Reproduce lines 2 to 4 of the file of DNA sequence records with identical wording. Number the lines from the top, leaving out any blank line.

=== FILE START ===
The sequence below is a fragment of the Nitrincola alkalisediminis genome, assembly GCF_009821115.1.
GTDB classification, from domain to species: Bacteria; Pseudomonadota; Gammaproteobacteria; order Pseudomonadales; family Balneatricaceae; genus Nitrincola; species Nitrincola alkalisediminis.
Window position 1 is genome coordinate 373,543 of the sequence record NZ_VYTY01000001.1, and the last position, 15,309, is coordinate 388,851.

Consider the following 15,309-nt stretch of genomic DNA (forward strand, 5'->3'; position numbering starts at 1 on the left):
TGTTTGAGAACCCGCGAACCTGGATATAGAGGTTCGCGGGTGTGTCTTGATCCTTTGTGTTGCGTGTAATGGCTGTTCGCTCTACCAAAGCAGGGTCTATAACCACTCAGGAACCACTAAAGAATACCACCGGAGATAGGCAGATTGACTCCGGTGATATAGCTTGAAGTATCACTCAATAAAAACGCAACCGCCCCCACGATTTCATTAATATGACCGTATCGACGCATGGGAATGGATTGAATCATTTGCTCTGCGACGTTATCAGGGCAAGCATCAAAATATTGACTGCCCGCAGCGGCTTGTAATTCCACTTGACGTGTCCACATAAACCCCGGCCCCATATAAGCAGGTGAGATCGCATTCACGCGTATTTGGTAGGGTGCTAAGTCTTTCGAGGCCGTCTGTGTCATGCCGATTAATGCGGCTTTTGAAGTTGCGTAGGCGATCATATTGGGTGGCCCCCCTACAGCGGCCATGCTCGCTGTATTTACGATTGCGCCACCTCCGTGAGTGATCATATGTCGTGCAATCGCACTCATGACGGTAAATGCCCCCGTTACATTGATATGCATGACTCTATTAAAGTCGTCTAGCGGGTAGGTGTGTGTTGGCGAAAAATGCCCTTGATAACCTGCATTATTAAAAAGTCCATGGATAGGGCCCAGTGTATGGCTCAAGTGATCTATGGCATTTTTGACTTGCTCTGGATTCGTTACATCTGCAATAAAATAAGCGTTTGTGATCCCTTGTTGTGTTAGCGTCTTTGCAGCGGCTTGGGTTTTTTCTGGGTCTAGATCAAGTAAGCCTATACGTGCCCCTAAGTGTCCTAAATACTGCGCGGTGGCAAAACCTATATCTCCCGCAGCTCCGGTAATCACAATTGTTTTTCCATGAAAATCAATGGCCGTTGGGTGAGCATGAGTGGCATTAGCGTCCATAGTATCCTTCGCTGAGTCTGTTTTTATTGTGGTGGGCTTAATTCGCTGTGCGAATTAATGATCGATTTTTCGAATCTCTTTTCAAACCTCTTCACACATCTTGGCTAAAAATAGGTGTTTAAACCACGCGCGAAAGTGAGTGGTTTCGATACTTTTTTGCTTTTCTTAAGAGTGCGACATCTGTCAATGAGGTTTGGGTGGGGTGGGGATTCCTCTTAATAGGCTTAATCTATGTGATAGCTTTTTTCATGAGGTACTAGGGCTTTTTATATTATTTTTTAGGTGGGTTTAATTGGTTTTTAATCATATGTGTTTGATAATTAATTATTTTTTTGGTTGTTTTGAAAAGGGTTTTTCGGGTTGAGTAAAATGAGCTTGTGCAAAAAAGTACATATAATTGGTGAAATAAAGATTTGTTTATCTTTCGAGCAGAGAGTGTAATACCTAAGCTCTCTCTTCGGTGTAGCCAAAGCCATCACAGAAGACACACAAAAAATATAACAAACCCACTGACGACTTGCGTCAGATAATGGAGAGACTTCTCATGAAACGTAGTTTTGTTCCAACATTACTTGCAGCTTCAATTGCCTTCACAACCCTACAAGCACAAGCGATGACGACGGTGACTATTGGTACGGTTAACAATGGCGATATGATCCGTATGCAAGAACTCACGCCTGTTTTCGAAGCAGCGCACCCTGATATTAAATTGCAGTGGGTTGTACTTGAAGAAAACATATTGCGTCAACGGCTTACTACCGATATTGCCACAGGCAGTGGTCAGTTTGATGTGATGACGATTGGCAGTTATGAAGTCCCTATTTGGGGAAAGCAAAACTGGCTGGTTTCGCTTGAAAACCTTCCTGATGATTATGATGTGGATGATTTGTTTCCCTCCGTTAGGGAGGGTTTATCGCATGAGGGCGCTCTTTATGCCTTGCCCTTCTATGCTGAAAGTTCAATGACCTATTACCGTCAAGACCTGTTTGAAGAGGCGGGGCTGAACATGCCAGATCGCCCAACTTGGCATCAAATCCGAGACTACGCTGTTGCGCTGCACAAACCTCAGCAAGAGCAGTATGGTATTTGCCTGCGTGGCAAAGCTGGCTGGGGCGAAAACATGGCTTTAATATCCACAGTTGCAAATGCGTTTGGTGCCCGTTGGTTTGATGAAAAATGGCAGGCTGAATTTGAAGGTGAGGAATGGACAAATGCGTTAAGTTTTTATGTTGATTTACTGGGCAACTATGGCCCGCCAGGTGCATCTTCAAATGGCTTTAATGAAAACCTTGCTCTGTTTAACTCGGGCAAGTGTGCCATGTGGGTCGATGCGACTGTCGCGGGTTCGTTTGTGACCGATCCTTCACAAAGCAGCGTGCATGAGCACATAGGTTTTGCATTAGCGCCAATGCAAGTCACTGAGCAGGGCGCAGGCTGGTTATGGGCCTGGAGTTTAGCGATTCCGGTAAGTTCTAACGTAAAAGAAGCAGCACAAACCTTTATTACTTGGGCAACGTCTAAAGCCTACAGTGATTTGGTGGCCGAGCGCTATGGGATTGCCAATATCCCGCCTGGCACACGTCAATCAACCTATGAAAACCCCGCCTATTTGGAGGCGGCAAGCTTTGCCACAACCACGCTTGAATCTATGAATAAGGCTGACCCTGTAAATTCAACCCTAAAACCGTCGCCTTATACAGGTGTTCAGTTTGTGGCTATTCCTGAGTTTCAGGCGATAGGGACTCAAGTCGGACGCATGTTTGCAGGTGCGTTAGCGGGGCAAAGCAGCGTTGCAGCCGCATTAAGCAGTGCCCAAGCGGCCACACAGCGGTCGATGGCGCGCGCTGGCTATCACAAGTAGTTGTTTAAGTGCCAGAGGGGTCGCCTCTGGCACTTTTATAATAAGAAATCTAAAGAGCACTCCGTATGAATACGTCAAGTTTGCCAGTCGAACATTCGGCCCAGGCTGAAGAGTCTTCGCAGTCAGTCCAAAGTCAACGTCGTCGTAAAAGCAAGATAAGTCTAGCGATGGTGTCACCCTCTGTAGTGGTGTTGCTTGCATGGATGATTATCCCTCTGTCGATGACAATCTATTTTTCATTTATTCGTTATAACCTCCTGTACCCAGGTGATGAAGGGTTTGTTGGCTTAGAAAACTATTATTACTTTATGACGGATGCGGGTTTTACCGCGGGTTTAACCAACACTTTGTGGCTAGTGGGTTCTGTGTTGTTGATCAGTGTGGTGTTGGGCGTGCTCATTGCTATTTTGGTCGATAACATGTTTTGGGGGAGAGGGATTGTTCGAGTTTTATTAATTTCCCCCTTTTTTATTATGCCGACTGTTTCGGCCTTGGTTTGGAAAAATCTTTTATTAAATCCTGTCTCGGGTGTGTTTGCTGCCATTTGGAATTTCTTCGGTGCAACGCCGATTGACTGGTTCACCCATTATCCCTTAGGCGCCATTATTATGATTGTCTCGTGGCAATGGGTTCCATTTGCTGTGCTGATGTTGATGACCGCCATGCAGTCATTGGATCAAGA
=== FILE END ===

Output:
GTDB classification, from domain to species: Bacteria; Pseudomonadota; Gammaproteobacteria; order Pseudomonadales; family Balneatricaceae; genus Nitrincola; species Nitrincola alkalisediminis.
Window position 1 is genome coordinate 373,543 of the sequence record NZ_VYTY01000001.1, and the last position, 15,309, is coordinate 388,851.

Consider the following 15,309-nt stretch of genomic DNA (forward strand, 5'->3'; position numbering starts at 1 on the left):